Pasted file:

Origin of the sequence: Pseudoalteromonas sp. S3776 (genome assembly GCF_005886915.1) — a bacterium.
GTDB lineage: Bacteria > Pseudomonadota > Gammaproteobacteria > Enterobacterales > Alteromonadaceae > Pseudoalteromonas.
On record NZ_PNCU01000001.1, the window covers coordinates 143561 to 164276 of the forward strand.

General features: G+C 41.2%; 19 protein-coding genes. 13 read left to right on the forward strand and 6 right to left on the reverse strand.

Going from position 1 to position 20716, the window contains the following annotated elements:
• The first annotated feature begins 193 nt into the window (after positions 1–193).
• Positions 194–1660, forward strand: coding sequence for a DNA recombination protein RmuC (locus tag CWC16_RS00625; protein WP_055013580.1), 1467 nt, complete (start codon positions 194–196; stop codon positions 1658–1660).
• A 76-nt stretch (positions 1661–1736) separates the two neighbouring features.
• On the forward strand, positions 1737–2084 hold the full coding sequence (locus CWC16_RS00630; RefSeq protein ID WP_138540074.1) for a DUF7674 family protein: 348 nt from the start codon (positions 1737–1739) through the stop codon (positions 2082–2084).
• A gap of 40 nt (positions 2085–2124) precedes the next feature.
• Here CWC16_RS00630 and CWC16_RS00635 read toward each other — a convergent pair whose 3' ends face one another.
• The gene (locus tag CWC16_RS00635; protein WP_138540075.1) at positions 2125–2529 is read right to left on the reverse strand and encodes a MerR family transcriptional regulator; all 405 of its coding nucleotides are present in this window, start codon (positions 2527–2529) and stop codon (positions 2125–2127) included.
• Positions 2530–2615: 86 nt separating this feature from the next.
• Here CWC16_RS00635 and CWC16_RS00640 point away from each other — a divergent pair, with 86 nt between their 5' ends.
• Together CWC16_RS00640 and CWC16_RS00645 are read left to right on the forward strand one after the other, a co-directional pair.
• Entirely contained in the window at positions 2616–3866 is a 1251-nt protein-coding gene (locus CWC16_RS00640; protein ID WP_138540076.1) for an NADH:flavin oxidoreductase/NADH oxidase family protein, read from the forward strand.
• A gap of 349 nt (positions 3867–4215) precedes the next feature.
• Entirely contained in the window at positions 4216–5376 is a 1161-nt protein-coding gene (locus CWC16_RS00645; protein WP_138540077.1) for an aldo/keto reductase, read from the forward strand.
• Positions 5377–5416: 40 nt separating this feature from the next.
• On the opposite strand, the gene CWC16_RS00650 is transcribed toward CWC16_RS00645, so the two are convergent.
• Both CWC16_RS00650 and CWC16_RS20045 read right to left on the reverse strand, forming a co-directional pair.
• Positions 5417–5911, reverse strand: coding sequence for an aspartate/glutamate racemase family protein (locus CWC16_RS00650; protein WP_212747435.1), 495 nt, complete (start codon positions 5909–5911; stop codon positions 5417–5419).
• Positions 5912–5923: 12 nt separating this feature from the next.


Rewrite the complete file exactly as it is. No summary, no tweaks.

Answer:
Origin of the sequence: Pseudoalteromonas sp. S3776 (genome assembly GCF_005886915.1) — a bacterium.
GTDB lineage: Bacteria > Pseudomonadota > Gammaproteobacteria > Enterobacterales > Alteromonadaceae > Pseudoalteromonas.
On record NZ_PNCU01000001.1, the window covers coordinates 143561 to 164276 of the forward strand.

General features: G+C 41.2%; 19 protein-coding genes. 13 read left to right on the forward strand and 6 right to left on the reverse strand.

Going from position 1 to position 20716, the window contains the following annotated elements:
• The first annotated feature begins 193 nt into the window (after positions 1–193).
• Positions 194–1660, forward strand: coding sequence for a DNA recombination protein RmuC (locus tag CWC16_RS00625; protein WP_055013580.1), 1467 nt, complete (start codon positions 194–196; stop codon positions 1658–1660).
• A 76-nt stretch (positions 1661–1736) separates the two neighbouring features.
• On the forward strand, positions 1737–2084 hold the full coding sequence (locus CWC16_RS00630; RefSeq protein ID WP_138540074.1) for a DUF7674 family protein: 348 nt from the start codon (positions 1737–1739) through the stop codon (positions 2082–2084).
• A gap of 40 nt (positions 2085–2124) precedes the next feature.
• Here CWC16_RS00630 and CWC16_RS00635 read toward each other — a convergent pair whose 3' ends face one another.
• The gene (locus tag CWC16_RS00635; protein WP_138540075.1) at positions 2125–2529 is read right to left on the reverse strand and encodes a MerR family transcriptional regulator; all 405 of its coding nucleotides are present in this window, start codon (positions 2527–2529) and stop codon (positions 2125–2127) included.
• Positions 2530–2615: 86 nt separating this feature from the next.
• Here CWC16_RS00635 and CWC16_RS00640 point away from each other — a divergent pair, with 86 nt between their 5' ends.
• Together CWC16_RS00640 and CWC16_RS00645 are read left to right on the forward strand one after the other, a co-directional pair.
• Entirely contained in the window at positions 2616–3866 is a 1251-nt protein-coding gene (locus CWC16_RS00640; protein ID WP_138540076.1) for an NADH:flavin oxidoreductase/NADH oxidase family protein, read from the forward strand.
• A gap of 349 nt (positions 3867–4215) precedes the next feature.
• Entirely contained in the window at positions 4216–5376 is a 1161-nt protein-coding gene (locus CWC16_RS00645; protein WP_138540077.1) for an aldo/keto reductase, read from the forward strand.
• Positions 5377–5416: 40 nt separating this feature from the next.
• On the opposite strand, the gene CWC16_RS00650 is transcribed toward CWC16_RS00645, so the two are convergent.
• Both CWC16_RS00650 and CWC16_RS20045 read right to left on the reverse strand, forming a co-directional pair.
• Positions 5417–5911, reverse strand: coding sequence for an aspartate/glutamate racemase family protein (locus CWC16_RS00650; protein WP_212747435.1), 495 nt, complete (start codon positions 5909–5911; stop codon positions 5417–5419).
• Positions 5912–5923: 12 nt separating this feature from the next.